Life and the scriptures frequently stand in stark contrast to one another. Which shall we believe, and where does wisdom for living lie?
Today’s Gospel passage includes three elements: a prayer of thanksgiving for what God has revealed, a statement proclaiming Jesus’ identity and finally an invitation to turn to Jesus.
While today’s text has strong comfort appeal to anyone who is burdened or suffering under life’s heavy demands, the original sense of the passage is quite specific. Biblical Scholars identify these texts as coming from the "wisdom tradition" of the Hebrew bible. God is offering a new wisdom to those who open their hearts to hear his word.
The theme of intimate revelation to a chosen few and the Son's privileged knowledge of his Father are prominent in the Old Testament. The Book of Wisdom and Ecclesiasticus seem to be an influence on the beautiful words that conclude today's Gospel. The compassion of Jesus invites the weary and burdened to come to find rest in Him. In Ecclesiasticus, the Jewish Law is personified and offers an almost identical invitation to those who seek God's will.
Jesus offers a promise; the promise of rest, of peace - not as the world gives peace but as the Spirit gives peace; perhaps not for today; but for the day when our hearts can be open to accept it.
Jesus is God's new "law." He is more than Israel expected. A new beatitude surfaces in Matthew's narration: Happy is the one who does not find Jesus an obstacle. His yoke is easy to those who accept it. His burden is no oppressive network of legal prescriptions, but the joy of a single call to love.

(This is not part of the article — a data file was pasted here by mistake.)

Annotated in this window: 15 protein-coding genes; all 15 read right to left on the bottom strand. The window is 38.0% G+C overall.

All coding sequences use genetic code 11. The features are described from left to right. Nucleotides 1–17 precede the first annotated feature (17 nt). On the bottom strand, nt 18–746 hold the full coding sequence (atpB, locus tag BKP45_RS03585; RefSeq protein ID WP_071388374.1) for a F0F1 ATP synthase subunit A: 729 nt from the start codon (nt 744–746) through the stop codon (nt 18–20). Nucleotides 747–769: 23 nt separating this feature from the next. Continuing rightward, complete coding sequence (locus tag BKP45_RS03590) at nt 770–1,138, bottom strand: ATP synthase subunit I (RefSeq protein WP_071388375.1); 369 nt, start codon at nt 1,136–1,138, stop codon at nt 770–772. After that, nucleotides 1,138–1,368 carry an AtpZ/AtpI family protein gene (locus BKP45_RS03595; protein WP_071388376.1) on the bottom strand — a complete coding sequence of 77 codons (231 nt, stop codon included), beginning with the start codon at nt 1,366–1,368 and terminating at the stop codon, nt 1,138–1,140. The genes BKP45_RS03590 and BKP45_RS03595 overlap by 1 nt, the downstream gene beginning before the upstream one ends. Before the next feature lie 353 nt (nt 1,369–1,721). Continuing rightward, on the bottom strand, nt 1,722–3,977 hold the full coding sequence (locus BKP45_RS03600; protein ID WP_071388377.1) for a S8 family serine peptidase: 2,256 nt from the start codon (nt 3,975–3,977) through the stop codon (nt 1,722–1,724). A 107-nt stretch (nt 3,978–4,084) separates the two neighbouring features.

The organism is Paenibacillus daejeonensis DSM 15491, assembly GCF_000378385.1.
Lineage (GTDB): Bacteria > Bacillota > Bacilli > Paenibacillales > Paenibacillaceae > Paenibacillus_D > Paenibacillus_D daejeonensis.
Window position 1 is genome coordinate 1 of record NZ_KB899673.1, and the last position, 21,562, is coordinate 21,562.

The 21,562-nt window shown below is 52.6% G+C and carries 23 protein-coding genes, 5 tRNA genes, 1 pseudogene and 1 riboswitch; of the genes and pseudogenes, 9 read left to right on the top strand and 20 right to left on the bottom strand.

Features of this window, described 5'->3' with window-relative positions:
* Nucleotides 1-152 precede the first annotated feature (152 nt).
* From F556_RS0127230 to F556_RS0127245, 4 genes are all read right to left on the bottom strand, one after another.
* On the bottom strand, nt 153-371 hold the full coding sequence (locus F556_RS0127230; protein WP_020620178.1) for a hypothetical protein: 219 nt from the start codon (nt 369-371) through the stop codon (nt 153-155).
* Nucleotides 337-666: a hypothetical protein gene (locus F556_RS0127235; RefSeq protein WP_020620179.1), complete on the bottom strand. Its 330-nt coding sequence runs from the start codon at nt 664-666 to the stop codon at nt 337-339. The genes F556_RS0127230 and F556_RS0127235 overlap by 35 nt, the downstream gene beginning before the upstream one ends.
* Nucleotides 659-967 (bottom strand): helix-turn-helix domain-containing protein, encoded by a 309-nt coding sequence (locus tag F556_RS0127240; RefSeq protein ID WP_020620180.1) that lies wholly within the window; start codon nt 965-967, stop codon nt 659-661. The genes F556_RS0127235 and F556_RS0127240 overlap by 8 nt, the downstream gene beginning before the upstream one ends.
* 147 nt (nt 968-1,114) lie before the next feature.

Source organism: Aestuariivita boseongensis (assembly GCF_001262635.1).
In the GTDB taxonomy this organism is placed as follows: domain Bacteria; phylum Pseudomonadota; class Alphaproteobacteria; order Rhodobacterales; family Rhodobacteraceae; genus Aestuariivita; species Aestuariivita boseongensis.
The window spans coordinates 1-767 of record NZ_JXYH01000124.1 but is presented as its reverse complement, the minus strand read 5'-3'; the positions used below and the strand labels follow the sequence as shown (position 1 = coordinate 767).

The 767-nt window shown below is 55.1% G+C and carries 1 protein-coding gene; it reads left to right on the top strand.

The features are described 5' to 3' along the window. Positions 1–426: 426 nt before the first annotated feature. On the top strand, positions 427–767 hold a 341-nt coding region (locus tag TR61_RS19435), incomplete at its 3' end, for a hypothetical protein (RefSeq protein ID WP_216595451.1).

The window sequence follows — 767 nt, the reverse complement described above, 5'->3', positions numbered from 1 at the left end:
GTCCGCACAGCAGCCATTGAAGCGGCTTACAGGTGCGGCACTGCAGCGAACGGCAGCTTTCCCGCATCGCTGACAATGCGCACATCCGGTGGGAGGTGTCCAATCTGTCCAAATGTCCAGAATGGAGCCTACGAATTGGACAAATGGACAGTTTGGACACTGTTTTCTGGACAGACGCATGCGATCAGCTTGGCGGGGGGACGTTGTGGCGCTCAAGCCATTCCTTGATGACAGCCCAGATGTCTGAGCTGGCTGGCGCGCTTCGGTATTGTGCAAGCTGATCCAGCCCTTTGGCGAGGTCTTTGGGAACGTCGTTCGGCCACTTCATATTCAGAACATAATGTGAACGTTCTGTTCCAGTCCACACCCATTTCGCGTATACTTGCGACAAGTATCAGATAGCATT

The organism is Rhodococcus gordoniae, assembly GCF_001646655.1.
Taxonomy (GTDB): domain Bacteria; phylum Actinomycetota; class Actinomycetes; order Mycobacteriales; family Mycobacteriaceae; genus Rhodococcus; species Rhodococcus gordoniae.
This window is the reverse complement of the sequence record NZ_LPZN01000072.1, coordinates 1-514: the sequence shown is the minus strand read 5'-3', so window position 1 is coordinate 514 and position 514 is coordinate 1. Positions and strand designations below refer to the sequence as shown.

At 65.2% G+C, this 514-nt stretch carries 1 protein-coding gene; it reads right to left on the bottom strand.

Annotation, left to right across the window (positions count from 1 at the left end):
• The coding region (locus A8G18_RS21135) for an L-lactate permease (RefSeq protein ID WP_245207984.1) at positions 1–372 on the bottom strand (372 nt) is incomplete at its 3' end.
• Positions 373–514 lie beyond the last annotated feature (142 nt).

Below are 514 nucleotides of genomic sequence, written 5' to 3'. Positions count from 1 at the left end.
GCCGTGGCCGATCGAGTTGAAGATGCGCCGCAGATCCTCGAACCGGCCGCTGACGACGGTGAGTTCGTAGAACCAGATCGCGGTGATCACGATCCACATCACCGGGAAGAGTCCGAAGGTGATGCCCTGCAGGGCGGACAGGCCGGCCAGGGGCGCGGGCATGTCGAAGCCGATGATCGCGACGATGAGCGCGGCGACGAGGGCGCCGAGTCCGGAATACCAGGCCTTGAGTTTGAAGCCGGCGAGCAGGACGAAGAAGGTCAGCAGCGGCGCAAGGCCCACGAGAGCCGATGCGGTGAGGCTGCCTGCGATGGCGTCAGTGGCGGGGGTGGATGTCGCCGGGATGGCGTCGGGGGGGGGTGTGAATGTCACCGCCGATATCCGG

The wisdom Jesus offers is not a series of teachings, things we must learn or achieve through our own pursuits. The wisdom he offers is not book knowledge, but a Person - himself. We come to that wisdom by following and staying close to him; observing his actions; listening to his words; imitating him and seeing the world from his perspective. That’s what makes the disenfranchised wise and those who claim they know everything, foolish. Quite a twist; but it is a Gospel twist: the wise are foolish, and the “little ones” wise; or put in another way, the first shall be last and the last shall be first.
Wisdom demands a choice. Jesus was “meek and humble of heart” because he chose to be that way. Meekness seems like a useless and impossible virtue in our modern world with all its weapons and aggressions. But the Gospel today invites us to meekness and humility: disarming our own hearts; not returning anger against anger; but by using our personal authority to stand with the powerless and those deprived of a chance for a full life.